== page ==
Montag, 27.01.2020 00:28 Uhr

An unprecedented Exhibition in Rome on Raphael in 2020

Verantwortlicher Autor: Carlo Marino Rome, 30.12.2019, 10:46 Uhr
Nachricht/Bericht: +++ Kunst, Kultur und Musik +++ Bericht 4103x gelesen

Rome [ENA] Raffaello Sanzio da Urbino (March 28 or April 6, 1483 – April 6, 1520) , known as Raphael, together with Michelangelo and Leonardo da Vinci, forms the traditional trinity of great masters of High Renaissance. He was painter and architect and his masterpieces are admired for its clarity of form, ease of composition, and visual achievement of the Neoplatonic ideal of human grandeur.

An unprecedented Exhibition in Rome on Raphael will crown global celebrations marking the 500th anniversary of the death of the genius from Urbino who died on April 6, 1520 at the age of just 37. The exhibition at the Scuderie del Quirinale in Rome from March 5 until June 2, 2020 will be the biggest ever monographic exhibition on the Renaissance master, featuring over 200 masterpieces including paintings and sketches as well as comparison works. The exhibition, entitled simply Raphael, is the culmination of a programme approved by a committee appointed by Culture Minister Dario Franceschini and chaired by art historian Antonio Paolucci, former head of Florence's museums and the Vatican Museums.

Raphael was enormously productive, running a large workshop and, despite his early death at 37, leaving a large body of work. Many of his works are found in the Vatican where the frescoed Raphael Rooms were the central, and the largest, work of his career. The best known work is The School of Athens in the Vatican Stanza della Segnatura. After his early years in Rome, much of his work was executed by his workshop from his drawings, with considerable loss of quality. He was extremely influential in his lifetime, though outside Rome his work was mostly known from his collaborative printmaking.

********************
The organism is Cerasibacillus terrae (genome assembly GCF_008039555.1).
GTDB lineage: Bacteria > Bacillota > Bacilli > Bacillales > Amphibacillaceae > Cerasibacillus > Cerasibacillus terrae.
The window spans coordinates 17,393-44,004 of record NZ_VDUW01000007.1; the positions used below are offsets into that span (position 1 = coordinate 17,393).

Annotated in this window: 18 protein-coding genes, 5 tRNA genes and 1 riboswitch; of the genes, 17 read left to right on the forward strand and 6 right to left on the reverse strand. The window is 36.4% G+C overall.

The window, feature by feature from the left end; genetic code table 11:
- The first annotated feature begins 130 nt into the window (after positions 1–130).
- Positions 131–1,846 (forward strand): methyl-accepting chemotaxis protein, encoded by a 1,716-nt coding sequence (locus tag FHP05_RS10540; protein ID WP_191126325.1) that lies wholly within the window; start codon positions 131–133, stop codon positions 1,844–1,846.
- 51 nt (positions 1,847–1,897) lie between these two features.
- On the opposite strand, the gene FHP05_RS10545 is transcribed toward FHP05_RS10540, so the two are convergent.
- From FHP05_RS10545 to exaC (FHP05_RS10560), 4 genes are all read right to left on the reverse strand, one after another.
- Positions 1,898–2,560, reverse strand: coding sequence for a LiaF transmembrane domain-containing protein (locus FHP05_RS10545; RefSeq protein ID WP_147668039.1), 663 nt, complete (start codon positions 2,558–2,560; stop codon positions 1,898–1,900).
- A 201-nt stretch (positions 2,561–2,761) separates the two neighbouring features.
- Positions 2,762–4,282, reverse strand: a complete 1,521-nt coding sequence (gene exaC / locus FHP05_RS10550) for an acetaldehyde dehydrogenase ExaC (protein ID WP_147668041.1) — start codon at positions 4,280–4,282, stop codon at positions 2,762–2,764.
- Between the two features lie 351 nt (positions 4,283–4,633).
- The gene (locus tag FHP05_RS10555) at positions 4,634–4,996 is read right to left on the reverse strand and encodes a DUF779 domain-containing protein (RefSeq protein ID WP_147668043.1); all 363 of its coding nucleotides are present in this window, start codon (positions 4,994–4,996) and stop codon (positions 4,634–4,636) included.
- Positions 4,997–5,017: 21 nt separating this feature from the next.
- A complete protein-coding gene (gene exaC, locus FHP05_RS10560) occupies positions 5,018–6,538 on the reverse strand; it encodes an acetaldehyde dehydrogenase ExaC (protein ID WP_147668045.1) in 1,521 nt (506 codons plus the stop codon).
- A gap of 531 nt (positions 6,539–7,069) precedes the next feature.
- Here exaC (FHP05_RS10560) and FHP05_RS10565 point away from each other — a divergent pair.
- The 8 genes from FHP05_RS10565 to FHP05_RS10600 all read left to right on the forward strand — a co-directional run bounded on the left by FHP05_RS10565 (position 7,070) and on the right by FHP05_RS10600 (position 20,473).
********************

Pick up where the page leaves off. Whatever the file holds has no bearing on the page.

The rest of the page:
After his death, the influence of his great rival Michelangelo was more widespread until the 18th and 19th centuries, when Raphael's more serene and harmonious qualities were again regarded as the highest models. His career falls naturally into three phases and three styles, first described by Giorgio Vasari: his early years in Umbria, then a period of about four years (1504–1508) absorbing the artistic traditions of Florence, followed by his last gorgeous twelve years in Rome, working for two Popes and their close associates. The works to be shown in the Scuderie del Quirinale, one of Rome's premier exhibition spaces, located in the former stables of the presidential Quirinale palace have never been gathered in the same place.

Florence's Uffizi Gallery is sending over 40 works by Raphael. Others contributing are the Louvre in Paris, London's National Gallery and the Prado in Madrid.The exhibition will include the Madonna del Granduca probably painted in 1505, shortly after Raphael had arrived in Florence. The influence of Leonardo da Vinci, whose works he got to know there, can be seen in the use of sfumato. The painting belonged to Ferdinand III, Grand Duke of Tuscany, from whom it got its name. Other masterpieces in the exhibition are: Woman with a Veil from the Uffizi; the Portrait of Baldassarre Castiglione and Self-Portrait with Friend from the Louvre and the Madonna of the Rose from the Prado.

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